Java Reference
In-Depth Information
Figure 7-6. Entire sequence
As you see, there is only a minor variation between each frame, but there are enough frames to
make it look like the asteroid is spinning around. Also note how similar the last asteroid is to the first.
This creates animation that is not jerky when going from the last image to the first. But they are not
identical either, as that would cause a quick but annoying pause in the animation.
To animate a number of images they must first be loaded. It is important to load an image in an
application only once, otherwise it is costly in memory and speed. The example code shows a simple
way to ensure that images are loaded just one time. It also shows how the images can be loaded at the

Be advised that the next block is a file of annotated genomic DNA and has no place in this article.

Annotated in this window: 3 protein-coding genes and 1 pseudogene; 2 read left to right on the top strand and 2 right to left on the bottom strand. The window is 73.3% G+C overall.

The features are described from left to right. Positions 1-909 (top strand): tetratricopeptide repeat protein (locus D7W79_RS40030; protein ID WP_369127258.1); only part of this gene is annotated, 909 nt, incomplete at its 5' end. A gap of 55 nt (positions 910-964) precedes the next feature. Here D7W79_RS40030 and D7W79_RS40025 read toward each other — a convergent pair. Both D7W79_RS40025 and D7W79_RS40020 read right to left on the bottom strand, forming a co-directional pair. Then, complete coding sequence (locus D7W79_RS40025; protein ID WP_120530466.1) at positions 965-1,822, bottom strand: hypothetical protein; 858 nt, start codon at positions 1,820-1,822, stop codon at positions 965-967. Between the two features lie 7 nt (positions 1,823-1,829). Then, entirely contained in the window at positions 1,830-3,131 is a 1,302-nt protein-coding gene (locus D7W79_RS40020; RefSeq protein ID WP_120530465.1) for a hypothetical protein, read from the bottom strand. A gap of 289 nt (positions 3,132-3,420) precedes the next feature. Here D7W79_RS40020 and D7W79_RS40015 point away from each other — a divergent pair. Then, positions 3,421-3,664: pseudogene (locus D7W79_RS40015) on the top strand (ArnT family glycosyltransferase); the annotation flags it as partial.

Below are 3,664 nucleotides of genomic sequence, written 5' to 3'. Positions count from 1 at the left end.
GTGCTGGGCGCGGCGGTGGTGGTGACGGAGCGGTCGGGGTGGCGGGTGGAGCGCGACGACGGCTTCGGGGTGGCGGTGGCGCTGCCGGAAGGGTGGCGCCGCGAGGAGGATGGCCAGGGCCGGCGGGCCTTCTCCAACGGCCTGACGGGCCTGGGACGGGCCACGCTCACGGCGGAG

start of the app, which will remove any pauses later in the running of the app.
The second step is to cycle the images in the scene to create the frames of an animation. Listing 7-1
shows how these two steps—loading and cycling images—are achieved with the provided classes.
Further listings will show the details of each class used in this example.
Listing 7-1. Main.fx
var sequenceView:ImageSequenceView;
var anim = Timeline{
repeatCount: Timeline.INDEFINITE
keyFrames: KeyFrame{
time: 1.0/30.0*1s
action: function(){
function run():Void{
var seq1 = MediaLoader.imageSequence("/org/lj/jfxe/chapter7/images/asteroidA_64_", 31,
var seq2 = MediaLoader.imageSequence("/org/lj/jfxe/chapter7/images/bomb-pur-64-", 61,
var seq3 = MediaLoader.imageSequence("/org/lj/jfxe/chapter7/images/Explosion01_", 35,
var asteroidButton = Button{
text: "Asteroid"
action: asteroid
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